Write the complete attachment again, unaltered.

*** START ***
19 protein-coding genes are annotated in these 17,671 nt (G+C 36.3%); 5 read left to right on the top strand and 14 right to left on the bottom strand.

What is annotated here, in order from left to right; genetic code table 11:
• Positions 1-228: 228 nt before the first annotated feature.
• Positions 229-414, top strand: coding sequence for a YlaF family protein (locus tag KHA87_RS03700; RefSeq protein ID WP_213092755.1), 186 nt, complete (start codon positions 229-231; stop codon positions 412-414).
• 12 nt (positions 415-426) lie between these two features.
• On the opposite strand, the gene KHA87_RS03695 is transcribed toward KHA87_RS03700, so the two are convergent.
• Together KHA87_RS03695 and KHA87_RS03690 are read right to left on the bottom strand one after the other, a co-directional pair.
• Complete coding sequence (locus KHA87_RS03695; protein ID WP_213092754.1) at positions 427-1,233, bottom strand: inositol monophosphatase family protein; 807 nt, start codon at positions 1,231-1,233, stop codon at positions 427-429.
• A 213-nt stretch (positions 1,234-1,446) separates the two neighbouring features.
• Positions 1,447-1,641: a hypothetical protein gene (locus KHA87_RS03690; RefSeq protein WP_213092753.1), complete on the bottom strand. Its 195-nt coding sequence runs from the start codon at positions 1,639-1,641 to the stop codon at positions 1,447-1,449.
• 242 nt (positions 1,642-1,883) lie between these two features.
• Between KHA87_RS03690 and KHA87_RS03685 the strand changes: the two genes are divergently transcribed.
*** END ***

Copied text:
19 protein-coding genes are annotated in these 17,671 nt (G+C 36.3%); 5 read left to right on the top strand and 14 right to left on the bottom strand.

What is annotated here, in order from left to right; genetic code table 11:
• Positions 1-228: 228 nt before the first annotated feature.
• Positions 229-414, top strand: coding sequence for a YlaF family protein (locus tag KHA87_RS03700; RefSeq protein ID WP_213092755.1), 186 nt, complete (start codon positions 229-231; stop codon positions 412-414).
• 12 nt (positions 415-426) lie between these two features.
• On the opposite strand, the gene KHA87_RS03695 is transcribed toward KHA87_RS03700, so the two are convergent.
• Together KHA87_RS03695 and KHA87_RS03690 are read right to left on the bottom strand one after the other, a co-directional pair.
• Complete coding sequence (locus KHA87_RS03695; protein ID WP_213092754.1) at positions 427-1,233, bottom strand: inositol monophosphatase family protein; 807 nt, start codon at positions 1,231-1,233, stop codon at positions 427-429.
• A 213-nt stretch (positions 1,234-1,446) separates the two neighbouring features.
• Positions 1,447-1,641: a hypothetical protein gene (locus KHA87_RS03690; RefSeq protein WP_213092753.1), complete on the bottom strand. Its 195-nt coding sequence runs from the start codon at positions 1,639-1,641 to the stop codon at positions 1,447-1,449.
• 242 nt (positions 1,642-1,883) lie between these two features.
• Between KHA87_RS03690 and KHA87_RS03685 the strand changes: the two genes are divergently transcribed.